FFRF’s halting of Ohio public school prayer proves religion’s divisiveness

The Freedom From Religion Foundation has ensured a halt to constitutionally out-of-bounds praying at a school district in Ohio.

Two concerned local citizens informed FFRF that prayer was regularly scheduled at school-sponsored events in the West Branch Local School District. At a varsity basketball game last month at West Branch High School, for instance, a prayer was delivered over the loudspeaker after the national anthem was played. Those in attendance were asked to remain standing for this Christian prayer. Reportedly, prayers were often taking place at sporting events and holiday events in the district, with the principal delivering the prayer or inviting a pastor to do so.

"It is illegal for a public school to sponsor religious messages at school athletic events," FFRF Legal Director Rebecca Markert wrote to West Branch Local School District Superintendent Timothy Saxton. "The Supreme Court has continually struck down school-sponsored prayer in public schools. Moreover, the Supreme Court has specifically struck down invocations given over the loudspeaker at public school athletic events."

Not only was the West Branch Local School District endorsing these prayers by allotting time for them at the start of games, but it was also providing the prayer-giver with the public address system needed to impose these prayers on all students and community members at games, FFRF added. Public school events must be secular to protect the freedom of conscience of all students, it asserted.

The West Branch Local School District proved to be receptive to FFRF's reasoning.

"A Mahoning County school district temporarily called a stop to prayers before sporting events after it was challenged by a national group that said it had received complaints," reported Cleveland.com. "West Branch Schools Superintendent Tim Saxton posted a letter on the district's Facebook page saying prayers will no longer be allowed before athletic events 'until the situation is resolved.'"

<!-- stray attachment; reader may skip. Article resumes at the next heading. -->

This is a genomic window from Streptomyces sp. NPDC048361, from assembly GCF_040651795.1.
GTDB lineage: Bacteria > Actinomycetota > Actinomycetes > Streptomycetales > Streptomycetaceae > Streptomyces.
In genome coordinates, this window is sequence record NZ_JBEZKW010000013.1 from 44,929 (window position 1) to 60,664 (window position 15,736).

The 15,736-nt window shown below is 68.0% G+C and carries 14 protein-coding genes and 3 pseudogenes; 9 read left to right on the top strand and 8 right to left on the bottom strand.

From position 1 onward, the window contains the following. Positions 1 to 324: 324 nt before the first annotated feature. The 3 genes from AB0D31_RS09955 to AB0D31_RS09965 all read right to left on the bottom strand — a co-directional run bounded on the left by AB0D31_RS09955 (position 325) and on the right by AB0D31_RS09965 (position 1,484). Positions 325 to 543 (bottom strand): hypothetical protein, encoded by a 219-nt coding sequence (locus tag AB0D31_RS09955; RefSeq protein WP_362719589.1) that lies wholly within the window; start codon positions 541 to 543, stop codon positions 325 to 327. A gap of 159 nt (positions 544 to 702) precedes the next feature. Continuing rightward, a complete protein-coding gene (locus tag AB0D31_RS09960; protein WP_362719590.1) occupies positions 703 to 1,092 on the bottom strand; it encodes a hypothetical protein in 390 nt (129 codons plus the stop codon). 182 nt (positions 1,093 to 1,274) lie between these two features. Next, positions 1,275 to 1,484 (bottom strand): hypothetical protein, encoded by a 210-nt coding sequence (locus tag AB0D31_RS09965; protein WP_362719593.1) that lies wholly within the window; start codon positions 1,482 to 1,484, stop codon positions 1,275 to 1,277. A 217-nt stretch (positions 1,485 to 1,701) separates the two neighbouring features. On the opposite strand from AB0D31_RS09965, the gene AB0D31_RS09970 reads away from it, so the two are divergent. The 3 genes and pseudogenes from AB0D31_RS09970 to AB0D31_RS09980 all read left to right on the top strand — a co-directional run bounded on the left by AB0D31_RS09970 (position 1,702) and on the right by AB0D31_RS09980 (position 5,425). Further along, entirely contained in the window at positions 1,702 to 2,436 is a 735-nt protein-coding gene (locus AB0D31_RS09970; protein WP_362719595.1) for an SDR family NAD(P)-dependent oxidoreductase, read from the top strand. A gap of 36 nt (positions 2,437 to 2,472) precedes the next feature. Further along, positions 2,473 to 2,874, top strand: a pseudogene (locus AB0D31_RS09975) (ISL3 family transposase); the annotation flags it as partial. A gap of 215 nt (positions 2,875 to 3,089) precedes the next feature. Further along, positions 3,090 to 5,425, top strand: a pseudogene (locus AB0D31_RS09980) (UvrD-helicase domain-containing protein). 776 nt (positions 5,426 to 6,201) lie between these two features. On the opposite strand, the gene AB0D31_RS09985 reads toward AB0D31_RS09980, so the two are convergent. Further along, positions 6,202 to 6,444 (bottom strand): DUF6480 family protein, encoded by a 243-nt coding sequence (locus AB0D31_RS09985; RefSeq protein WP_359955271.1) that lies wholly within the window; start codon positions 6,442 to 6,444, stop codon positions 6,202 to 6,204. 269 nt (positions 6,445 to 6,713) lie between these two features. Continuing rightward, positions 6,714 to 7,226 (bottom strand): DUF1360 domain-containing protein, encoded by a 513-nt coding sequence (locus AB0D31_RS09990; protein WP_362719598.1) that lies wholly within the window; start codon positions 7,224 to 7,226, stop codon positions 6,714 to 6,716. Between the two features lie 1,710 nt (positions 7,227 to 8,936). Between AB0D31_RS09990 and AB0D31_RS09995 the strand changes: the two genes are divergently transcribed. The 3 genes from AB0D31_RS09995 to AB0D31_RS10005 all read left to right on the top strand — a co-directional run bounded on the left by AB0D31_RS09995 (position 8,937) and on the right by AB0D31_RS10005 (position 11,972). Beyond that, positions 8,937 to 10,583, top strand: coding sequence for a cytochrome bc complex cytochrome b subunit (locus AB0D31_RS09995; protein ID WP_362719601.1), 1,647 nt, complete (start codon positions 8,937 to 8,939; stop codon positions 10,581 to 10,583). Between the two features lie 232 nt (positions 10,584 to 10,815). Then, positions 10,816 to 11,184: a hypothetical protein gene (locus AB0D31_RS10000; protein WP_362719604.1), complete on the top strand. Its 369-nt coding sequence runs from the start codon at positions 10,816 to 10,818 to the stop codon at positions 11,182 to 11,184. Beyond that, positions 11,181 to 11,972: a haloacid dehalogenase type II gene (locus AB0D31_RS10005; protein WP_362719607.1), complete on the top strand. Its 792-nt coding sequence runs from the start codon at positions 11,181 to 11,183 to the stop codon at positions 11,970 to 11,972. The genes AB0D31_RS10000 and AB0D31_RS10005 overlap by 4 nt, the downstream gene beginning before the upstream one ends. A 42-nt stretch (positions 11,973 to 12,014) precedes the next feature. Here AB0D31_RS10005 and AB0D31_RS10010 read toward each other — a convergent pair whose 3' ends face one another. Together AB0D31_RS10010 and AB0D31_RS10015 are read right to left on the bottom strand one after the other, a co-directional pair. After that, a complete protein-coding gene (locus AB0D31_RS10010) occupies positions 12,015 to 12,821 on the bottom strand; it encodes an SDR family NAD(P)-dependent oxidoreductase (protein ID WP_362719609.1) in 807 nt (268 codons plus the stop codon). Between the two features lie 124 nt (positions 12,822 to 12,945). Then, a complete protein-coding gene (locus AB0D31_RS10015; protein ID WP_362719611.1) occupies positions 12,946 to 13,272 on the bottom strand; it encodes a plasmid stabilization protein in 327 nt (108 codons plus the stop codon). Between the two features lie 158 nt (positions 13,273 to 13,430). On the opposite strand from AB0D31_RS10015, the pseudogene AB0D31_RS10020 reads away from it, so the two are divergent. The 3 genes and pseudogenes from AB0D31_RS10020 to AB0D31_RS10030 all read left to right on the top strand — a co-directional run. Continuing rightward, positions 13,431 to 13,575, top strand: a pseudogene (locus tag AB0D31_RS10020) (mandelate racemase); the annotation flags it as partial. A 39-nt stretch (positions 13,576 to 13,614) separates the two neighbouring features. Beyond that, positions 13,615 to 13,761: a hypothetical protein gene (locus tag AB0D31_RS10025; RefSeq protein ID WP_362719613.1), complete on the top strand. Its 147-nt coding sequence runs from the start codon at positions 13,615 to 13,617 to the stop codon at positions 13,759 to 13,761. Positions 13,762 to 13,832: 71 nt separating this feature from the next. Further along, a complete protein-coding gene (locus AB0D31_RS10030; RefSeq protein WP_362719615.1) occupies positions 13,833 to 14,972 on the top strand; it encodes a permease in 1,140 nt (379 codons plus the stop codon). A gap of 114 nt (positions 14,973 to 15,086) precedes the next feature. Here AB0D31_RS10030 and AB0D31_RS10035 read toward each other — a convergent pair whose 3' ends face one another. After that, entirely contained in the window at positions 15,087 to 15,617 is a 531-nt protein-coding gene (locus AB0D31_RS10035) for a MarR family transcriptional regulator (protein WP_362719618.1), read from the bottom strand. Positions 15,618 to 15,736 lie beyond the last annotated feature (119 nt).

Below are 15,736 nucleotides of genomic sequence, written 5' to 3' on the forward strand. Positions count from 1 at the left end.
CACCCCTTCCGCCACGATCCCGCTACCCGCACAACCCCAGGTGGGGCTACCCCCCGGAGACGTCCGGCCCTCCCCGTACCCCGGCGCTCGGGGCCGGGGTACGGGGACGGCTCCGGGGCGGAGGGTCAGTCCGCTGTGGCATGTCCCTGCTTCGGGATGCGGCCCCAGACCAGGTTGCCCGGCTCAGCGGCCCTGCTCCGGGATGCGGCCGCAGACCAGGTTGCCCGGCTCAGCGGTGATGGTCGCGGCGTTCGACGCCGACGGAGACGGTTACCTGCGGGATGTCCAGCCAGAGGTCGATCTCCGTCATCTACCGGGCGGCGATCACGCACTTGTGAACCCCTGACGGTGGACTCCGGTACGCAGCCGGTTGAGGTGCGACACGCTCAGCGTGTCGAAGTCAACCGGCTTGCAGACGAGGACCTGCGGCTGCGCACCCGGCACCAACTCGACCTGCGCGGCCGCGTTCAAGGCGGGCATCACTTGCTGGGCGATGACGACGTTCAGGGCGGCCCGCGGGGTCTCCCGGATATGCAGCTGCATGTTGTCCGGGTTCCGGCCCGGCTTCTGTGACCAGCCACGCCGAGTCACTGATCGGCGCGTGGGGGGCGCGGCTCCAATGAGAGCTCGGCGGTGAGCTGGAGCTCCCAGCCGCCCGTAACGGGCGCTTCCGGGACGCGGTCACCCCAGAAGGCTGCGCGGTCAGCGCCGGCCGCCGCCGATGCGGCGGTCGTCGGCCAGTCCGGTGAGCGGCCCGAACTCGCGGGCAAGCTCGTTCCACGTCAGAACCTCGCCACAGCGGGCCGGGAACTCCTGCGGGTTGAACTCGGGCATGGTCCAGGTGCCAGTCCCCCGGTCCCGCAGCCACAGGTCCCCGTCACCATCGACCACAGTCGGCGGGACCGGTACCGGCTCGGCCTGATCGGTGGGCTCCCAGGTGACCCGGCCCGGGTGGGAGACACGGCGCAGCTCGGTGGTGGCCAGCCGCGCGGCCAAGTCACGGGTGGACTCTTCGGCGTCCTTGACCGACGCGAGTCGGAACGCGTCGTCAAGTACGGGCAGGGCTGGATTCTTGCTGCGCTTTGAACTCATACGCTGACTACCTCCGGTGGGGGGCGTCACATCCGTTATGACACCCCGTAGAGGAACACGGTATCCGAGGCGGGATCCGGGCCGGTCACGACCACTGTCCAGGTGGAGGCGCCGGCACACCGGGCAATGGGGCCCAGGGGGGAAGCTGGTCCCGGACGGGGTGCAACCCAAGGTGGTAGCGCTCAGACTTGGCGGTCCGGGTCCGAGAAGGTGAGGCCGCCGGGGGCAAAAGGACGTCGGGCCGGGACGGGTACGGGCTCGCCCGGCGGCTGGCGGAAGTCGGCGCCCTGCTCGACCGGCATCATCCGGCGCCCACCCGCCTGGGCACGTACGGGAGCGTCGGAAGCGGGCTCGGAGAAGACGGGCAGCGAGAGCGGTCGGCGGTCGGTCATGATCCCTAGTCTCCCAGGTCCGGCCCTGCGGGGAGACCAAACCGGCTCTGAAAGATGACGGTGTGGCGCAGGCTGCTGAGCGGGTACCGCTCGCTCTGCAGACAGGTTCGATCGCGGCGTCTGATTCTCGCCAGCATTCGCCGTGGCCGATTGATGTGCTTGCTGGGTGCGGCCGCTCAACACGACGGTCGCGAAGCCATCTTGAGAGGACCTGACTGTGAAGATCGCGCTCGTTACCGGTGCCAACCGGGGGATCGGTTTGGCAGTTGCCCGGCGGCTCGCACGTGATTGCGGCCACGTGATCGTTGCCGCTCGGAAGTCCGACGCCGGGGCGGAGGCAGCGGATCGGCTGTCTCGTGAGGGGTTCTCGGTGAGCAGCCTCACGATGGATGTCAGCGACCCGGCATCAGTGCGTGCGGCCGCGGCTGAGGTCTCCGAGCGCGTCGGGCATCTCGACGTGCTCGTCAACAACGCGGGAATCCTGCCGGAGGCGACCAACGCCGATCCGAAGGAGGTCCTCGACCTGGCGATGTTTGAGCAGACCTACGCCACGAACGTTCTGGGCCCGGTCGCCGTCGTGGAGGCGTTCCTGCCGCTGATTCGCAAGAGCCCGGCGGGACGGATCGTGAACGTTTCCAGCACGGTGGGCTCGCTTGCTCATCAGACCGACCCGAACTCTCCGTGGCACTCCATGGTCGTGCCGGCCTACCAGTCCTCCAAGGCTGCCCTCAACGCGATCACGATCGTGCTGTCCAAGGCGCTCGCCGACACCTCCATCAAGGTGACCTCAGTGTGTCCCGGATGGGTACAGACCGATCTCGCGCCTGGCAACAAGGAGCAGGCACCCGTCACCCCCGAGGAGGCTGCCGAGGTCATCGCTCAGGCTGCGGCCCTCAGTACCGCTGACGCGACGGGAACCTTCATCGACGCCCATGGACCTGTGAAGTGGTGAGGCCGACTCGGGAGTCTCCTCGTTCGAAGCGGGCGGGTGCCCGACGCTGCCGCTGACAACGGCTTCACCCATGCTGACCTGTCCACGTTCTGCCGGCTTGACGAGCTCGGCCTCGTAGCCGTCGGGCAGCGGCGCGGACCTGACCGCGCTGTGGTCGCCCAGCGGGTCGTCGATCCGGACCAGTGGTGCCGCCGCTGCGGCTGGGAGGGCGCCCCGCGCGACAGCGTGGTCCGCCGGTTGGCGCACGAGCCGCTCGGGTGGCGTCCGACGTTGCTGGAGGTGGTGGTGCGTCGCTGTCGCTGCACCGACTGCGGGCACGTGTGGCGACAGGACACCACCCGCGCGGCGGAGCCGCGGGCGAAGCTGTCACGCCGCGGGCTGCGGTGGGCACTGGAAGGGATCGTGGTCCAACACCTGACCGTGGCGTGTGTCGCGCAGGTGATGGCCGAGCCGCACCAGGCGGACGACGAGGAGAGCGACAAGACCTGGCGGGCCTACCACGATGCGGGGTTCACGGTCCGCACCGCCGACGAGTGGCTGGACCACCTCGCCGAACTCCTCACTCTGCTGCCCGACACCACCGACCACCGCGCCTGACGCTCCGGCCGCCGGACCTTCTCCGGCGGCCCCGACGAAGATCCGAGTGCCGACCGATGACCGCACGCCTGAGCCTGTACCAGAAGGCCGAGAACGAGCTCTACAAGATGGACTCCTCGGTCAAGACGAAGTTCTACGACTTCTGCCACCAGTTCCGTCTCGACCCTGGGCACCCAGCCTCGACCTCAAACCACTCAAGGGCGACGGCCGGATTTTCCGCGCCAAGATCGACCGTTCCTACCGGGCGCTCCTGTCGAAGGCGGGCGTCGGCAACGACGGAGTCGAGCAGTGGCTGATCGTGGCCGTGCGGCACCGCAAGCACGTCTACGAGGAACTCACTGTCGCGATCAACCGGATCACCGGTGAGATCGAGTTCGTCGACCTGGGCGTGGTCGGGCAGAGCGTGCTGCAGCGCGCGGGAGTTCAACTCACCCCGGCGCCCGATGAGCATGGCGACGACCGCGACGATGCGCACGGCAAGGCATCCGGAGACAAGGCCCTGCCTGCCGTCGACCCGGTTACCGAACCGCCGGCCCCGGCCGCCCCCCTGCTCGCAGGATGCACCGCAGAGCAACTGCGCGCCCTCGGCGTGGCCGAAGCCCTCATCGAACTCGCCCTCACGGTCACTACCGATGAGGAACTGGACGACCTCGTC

Unfortunately, the circumstances that have arisen out of the original constitutionally violating practice have created unnecessary strains in the community.

"Students at a northeast Ohio high school say a recent ban by administrators of prayers before athletic events is causing tension," states an Associated Press story. "The Vindicator reports one West Branch High School student says the divide created between those supporting and opposing prayers at the public school in Beloit is 'kind of a like a civil war.'" 

This reinforces the point that FFRF has made over and over again: Religion is a divisive force that has no place in public schools.

"West Branch officials created this acrimonious state of affairs by hosting unconstitutional prayer at public school events," says FFRF Co-President Annie Laurie Gaylor. "Now we see the majority in the school district trying to force its religious belief on the minority."

The Freedom From Religion Foundation is a national nonprofit organization with more than 32,000 members and 20 chapters across the country, including over 800 members and a chapter in Ohio. FFRF's purposes are to protect the constitutional principle of separation between state and church, and to educate the public on matters relating to nontheism.

The Freedom From Religion Foundation, based in Madison, Wis., a 501(c)(3) nonprofit educational charity, is the nation's largest association of freethinkers (atheists, agnostics), and has been working since 1978 to keep religion and government separate.

FFRF is a non-profit, educational organization. All dues and donations are deductible for income-tax purposes.

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